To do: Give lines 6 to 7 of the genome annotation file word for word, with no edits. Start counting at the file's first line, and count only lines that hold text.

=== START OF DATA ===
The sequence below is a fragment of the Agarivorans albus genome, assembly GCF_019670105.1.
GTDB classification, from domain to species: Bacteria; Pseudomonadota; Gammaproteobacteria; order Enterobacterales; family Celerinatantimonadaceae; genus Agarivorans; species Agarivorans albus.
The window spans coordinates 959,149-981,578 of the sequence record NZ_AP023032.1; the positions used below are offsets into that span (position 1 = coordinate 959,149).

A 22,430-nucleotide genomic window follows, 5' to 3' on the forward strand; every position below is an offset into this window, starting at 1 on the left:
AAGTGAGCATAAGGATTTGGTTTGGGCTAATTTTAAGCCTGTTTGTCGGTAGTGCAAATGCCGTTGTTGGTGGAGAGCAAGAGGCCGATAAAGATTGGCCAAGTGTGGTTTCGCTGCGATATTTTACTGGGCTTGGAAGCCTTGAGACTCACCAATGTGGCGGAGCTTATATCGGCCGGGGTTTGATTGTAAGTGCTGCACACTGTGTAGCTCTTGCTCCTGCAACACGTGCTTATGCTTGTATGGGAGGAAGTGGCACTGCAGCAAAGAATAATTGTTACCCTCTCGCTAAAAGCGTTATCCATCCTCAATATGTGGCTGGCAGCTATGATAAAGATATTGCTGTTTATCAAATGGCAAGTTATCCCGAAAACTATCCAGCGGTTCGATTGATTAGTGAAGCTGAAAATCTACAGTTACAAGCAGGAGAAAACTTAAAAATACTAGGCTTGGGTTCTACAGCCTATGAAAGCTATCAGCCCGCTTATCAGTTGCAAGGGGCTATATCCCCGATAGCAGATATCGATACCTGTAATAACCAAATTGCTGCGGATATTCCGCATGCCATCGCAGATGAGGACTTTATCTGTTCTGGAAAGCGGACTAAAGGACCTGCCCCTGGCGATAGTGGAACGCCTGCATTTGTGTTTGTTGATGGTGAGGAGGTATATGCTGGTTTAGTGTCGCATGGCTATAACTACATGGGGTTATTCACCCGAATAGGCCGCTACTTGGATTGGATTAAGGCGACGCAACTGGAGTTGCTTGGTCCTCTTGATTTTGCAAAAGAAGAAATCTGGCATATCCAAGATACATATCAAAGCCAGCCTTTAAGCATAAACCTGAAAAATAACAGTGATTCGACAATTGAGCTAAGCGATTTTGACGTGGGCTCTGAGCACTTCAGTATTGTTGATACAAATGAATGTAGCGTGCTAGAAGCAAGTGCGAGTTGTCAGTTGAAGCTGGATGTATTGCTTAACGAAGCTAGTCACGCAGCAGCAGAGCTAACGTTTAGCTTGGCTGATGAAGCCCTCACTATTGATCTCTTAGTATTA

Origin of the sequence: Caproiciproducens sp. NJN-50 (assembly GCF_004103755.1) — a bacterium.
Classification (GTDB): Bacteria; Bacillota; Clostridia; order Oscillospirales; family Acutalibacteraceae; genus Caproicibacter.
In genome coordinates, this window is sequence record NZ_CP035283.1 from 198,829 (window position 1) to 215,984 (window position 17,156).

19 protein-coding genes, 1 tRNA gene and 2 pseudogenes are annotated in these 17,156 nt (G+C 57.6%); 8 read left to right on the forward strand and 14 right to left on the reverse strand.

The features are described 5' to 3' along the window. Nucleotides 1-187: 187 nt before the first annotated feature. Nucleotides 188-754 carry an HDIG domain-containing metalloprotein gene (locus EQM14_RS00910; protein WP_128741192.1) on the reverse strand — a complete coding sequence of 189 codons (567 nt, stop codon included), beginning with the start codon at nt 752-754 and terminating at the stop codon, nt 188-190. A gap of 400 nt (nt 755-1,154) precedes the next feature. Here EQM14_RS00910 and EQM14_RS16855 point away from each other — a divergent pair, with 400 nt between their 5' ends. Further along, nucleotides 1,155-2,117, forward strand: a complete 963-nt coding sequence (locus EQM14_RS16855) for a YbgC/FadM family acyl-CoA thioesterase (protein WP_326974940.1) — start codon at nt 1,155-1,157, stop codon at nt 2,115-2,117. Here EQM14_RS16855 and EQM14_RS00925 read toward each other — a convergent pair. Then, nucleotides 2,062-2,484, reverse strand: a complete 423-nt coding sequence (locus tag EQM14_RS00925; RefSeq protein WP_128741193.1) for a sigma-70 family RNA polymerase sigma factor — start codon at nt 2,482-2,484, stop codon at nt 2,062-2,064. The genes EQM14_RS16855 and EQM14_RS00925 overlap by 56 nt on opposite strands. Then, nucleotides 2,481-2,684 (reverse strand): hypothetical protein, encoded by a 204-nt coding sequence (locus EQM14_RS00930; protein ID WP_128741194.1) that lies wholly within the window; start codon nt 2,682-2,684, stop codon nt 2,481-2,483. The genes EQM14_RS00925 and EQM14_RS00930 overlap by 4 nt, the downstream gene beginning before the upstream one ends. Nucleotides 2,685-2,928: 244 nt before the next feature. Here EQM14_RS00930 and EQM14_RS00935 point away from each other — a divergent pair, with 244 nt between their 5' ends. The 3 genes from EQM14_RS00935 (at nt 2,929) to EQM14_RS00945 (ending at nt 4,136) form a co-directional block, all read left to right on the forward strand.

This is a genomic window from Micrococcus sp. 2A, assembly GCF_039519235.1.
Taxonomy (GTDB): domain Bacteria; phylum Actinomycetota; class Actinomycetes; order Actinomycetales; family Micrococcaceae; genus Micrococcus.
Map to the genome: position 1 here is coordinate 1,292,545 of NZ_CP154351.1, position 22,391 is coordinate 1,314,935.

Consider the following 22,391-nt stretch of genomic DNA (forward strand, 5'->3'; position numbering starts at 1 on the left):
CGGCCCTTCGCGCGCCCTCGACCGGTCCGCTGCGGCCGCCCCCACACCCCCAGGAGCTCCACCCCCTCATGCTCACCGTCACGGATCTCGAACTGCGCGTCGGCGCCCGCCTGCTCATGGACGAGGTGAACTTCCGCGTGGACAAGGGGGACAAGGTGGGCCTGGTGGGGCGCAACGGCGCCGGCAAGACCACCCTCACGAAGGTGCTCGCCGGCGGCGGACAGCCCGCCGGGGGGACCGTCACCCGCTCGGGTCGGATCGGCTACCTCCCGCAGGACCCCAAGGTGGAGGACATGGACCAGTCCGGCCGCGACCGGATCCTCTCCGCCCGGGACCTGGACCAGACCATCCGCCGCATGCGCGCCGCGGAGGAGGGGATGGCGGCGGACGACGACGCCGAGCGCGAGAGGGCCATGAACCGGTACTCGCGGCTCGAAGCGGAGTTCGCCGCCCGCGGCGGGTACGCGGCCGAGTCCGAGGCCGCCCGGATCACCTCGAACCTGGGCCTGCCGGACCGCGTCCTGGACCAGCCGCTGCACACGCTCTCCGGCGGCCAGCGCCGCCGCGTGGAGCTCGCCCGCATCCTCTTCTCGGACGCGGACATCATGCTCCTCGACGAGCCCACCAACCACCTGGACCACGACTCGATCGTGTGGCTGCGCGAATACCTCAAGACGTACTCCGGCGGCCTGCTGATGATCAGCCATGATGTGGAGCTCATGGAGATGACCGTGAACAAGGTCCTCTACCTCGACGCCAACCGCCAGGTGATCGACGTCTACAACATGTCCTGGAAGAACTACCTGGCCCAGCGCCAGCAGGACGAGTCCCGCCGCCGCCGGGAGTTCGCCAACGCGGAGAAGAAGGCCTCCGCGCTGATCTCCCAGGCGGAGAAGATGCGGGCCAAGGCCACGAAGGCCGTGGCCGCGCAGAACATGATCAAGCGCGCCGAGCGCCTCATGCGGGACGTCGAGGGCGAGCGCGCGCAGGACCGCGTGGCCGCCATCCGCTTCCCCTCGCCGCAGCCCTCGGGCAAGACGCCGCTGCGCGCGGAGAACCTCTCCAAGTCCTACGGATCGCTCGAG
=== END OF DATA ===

Origin of the sequence: Caproiciproducens sp. NJN-50 (assembly GCF_004103755.1) — a bacterium.
Classification (GTDB): Bacteria; Bacillota; Clostridia; order Oscillospirales; family Acutalibacteraceae; genus Caproicibacter.